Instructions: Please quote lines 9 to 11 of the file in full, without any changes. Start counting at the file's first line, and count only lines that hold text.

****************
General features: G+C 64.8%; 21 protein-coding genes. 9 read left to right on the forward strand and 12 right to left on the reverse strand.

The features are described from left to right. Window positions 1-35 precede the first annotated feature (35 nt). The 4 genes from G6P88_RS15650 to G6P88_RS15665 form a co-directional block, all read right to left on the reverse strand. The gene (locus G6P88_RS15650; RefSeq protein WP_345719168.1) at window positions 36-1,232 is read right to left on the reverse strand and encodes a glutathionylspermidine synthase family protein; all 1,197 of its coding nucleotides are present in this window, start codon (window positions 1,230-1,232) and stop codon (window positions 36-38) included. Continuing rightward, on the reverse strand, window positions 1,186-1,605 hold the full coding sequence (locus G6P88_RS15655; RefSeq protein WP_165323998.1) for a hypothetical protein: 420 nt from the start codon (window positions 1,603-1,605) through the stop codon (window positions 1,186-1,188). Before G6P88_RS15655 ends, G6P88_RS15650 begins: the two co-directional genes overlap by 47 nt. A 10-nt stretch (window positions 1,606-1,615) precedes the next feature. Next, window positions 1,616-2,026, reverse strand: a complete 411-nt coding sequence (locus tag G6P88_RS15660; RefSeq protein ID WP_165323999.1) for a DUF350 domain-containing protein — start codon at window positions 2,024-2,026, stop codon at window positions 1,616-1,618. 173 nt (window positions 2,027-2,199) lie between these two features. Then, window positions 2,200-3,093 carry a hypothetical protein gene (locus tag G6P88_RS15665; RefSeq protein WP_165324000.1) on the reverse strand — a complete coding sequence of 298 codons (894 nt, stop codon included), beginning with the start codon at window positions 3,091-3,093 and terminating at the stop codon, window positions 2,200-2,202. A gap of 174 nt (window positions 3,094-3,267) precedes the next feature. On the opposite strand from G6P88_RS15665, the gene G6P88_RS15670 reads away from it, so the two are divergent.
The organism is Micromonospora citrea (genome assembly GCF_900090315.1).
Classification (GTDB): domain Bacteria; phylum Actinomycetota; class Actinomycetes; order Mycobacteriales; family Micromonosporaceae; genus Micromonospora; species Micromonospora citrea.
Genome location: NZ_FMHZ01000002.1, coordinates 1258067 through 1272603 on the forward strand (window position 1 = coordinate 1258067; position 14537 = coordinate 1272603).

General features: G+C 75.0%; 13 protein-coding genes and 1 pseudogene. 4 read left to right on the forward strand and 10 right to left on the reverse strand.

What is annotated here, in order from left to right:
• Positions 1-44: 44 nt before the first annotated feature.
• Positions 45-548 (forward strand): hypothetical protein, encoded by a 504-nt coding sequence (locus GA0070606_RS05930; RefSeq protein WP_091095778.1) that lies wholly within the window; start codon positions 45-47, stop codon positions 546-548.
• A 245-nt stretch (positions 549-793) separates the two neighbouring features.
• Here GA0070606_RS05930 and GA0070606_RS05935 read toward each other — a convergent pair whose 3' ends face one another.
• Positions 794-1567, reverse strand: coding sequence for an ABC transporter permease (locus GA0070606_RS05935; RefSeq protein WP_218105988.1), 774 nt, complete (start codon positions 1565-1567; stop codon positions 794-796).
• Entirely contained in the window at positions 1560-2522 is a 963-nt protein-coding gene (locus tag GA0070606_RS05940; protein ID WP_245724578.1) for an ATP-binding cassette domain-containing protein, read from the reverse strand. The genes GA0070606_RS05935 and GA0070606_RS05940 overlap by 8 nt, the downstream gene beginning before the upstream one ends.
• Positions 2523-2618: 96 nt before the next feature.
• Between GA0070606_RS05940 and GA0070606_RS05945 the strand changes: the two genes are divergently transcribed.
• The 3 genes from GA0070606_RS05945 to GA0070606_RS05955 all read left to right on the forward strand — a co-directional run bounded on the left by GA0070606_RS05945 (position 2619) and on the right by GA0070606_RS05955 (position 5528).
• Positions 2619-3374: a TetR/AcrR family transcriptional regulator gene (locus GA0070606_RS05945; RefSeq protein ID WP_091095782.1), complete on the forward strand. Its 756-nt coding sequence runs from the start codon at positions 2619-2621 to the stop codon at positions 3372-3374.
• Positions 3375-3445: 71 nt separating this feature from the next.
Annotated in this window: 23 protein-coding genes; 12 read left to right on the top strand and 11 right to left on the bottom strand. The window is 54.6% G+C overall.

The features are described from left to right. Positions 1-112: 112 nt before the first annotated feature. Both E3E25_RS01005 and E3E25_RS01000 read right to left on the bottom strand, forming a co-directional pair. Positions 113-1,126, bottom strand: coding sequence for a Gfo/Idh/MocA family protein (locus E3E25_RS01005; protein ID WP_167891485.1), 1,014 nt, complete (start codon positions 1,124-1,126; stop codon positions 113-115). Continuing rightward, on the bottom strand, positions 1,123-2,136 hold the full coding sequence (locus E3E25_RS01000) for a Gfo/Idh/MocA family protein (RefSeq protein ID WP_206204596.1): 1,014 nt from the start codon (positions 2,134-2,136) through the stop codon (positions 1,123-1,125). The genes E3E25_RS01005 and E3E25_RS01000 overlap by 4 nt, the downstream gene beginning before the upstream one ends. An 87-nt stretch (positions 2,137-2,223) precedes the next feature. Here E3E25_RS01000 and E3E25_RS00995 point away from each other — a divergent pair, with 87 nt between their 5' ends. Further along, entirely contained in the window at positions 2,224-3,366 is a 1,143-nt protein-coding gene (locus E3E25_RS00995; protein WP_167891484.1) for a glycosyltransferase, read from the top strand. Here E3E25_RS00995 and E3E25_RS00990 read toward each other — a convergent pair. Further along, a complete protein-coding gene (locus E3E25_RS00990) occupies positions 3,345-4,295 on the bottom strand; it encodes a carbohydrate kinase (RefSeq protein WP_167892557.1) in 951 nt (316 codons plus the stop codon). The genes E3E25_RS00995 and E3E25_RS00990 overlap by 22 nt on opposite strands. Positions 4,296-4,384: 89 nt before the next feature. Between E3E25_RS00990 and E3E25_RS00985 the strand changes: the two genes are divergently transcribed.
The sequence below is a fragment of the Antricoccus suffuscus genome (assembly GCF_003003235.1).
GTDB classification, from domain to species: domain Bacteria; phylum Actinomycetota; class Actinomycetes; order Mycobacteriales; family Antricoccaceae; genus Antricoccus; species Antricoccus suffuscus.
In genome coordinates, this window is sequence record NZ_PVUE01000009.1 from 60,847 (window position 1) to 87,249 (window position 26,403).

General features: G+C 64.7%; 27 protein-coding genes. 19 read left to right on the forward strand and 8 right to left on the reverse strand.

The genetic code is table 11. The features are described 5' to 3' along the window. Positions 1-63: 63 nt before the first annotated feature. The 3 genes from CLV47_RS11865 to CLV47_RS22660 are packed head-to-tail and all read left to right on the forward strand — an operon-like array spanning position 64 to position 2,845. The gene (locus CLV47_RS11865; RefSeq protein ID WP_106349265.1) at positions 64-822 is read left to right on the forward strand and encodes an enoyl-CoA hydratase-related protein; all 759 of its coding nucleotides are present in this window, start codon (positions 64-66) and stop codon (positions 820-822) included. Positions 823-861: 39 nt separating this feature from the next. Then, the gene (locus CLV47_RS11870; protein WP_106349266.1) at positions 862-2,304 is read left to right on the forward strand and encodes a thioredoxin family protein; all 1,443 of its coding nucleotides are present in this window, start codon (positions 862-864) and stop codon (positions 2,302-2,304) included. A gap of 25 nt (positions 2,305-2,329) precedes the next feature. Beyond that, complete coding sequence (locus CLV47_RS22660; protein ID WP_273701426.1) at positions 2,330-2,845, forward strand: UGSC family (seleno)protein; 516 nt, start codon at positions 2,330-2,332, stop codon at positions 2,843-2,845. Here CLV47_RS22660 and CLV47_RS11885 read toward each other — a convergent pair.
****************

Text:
• Positions 45-548 (forward strand): hypothetical protein, encoded by a 504-nt coding sequence (locus GA0070606_RS05930; RefSeq protein WP_091095778.1) that lies wholly within the window; start codon positions 45-47, stop codon positions 546-548.
• A 245-nt stretch (positions 549-793) separates the two neighbouring features.
• Here GA0070606_RS05930 and GA0070606_RS05935 read toward each other — a convergent pair whose 3' ends face one another.